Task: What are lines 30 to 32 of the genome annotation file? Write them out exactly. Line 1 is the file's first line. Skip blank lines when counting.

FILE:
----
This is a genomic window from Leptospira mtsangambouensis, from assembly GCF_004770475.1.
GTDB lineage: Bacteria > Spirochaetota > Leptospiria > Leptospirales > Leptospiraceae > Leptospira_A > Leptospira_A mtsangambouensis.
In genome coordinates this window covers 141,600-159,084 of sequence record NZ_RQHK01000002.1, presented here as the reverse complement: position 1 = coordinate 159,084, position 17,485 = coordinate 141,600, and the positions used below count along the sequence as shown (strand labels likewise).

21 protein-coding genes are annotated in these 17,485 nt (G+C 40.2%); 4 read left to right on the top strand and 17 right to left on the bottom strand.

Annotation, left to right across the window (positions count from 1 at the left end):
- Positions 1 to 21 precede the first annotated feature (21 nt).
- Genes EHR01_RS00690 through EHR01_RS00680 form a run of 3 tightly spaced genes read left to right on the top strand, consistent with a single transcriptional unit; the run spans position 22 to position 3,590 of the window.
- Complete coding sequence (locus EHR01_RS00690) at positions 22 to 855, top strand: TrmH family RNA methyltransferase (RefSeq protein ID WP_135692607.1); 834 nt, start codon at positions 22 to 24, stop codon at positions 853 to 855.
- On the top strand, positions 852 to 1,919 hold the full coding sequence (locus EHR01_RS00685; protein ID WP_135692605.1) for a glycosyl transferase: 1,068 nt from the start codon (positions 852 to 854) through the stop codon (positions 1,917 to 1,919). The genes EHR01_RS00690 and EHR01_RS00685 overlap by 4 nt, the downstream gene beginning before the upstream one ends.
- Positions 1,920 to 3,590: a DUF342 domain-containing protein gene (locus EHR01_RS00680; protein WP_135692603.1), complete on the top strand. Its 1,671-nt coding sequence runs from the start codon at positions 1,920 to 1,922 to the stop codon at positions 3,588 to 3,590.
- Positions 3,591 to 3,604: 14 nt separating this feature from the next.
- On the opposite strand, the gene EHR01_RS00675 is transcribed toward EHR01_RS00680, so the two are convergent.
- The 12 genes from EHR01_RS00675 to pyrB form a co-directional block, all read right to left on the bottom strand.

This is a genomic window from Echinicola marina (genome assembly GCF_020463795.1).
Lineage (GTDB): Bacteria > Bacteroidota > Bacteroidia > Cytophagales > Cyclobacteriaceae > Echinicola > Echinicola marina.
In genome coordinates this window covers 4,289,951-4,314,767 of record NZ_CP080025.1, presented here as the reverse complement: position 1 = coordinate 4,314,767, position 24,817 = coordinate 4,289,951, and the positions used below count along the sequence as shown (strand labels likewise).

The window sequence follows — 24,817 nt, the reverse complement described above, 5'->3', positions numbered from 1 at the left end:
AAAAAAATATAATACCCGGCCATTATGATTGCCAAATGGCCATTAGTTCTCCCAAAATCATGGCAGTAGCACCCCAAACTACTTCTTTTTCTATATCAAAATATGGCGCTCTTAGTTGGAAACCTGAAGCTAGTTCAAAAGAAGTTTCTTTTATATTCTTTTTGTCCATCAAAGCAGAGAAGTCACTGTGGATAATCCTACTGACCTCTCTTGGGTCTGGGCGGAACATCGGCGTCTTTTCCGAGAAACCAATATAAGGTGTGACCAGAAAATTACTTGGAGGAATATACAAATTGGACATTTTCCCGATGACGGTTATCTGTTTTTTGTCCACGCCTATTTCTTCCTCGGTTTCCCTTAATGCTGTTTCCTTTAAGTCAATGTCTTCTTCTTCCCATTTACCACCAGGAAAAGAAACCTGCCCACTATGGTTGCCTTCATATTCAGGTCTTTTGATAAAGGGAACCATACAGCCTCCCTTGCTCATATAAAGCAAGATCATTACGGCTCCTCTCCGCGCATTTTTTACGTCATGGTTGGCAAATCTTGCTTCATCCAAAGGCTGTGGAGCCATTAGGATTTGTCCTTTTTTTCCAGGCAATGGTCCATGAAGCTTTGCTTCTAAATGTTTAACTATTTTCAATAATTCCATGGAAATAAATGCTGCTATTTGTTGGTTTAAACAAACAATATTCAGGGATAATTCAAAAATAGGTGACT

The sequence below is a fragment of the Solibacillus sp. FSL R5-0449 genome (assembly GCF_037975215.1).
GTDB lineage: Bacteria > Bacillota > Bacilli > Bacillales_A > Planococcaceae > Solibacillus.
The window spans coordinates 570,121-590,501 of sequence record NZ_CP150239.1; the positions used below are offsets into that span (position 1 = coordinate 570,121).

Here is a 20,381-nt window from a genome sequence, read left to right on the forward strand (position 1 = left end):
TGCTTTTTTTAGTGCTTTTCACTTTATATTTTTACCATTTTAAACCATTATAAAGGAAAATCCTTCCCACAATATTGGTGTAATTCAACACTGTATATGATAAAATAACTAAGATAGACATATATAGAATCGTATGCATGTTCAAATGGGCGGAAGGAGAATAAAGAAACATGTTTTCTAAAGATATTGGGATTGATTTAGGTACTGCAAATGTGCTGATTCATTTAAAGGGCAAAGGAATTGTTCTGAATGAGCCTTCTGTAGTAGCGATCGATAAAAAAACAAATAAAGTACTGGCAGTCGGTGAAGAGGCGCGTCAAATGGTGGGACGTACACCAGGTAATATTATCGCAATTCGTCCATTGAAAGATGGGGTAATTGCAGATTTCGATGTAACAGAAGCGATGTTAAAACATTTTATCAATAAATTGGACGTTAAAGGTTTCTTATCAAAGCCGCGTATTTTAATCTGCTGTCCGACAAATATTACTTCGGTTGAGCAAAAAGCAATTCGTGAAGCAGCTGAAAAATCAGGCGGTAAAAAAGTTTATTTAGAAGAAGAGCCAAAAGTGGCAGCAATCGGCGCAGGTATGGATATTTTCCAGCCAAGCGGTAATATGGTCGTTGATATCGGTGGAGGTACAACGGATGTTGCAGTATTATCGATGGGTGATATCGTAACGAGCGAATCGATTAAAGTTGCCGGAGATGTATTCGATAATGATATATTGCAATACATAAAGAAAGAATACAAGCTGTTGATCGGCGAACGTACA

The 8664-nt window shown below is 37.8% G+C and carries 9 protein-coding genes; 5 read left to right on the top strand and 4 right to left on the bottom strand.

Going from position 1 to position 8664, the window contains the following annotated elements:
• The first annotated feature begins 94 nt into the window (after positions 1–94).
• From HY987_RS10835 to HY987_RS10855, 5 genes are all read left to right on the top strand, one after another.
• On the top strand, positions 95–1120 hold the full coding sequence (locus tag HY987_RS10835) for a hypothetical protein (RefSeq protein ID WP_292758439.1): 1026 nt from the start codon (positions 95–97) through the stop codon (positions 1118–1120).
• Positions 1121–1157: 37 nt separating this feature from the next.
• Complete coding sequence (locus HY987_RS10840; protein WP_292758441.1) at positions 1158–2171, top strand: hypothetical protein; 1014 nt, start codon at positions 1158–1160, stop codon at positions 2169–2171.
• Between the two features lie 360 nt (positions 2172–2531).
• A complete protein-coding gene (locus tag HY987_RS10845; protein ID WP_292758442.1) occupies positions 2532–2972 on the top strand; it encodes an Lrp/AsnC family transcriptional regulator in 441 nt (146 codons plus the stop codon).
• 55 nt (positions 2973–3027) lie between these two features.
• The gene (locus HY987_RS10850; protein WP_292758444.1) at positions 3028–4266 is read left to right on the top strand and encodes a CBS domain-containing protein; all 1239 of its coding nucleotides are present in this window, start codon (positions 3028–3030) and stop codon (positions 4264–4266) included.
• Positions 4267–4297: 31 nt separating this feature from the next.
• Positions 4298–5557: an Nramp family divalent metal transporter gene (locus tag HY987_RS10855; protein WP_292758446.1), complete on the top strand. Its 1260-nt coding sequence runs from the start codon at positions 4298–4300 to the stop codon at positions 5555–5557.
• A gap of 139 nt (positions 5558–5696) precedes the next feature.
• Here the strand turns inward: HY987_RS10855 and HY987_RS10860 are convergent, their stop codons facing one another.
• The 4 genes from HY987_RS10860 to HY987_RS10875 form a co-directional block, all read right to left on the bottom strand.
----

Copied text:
• Complete coding sequence (locus HY987_RS10840; protein WP_292758441.1) at positions 1158–2171, top strand: hypothetical protein; 1014 nt, start codon at positions 1158–1160, stop codon at positions 2169–2171.
• Between the two features lie 360 nt (positions 2172–2531).
• A complete protein-coding gene (locus tag HY987_RS10845; protein ID WP_292758442.1) occupies positions 2532–2972 on the top strand; it encodes an Lrp/AsnC family transcriptional regulator in 441 nt (146 codons plus the stop codon).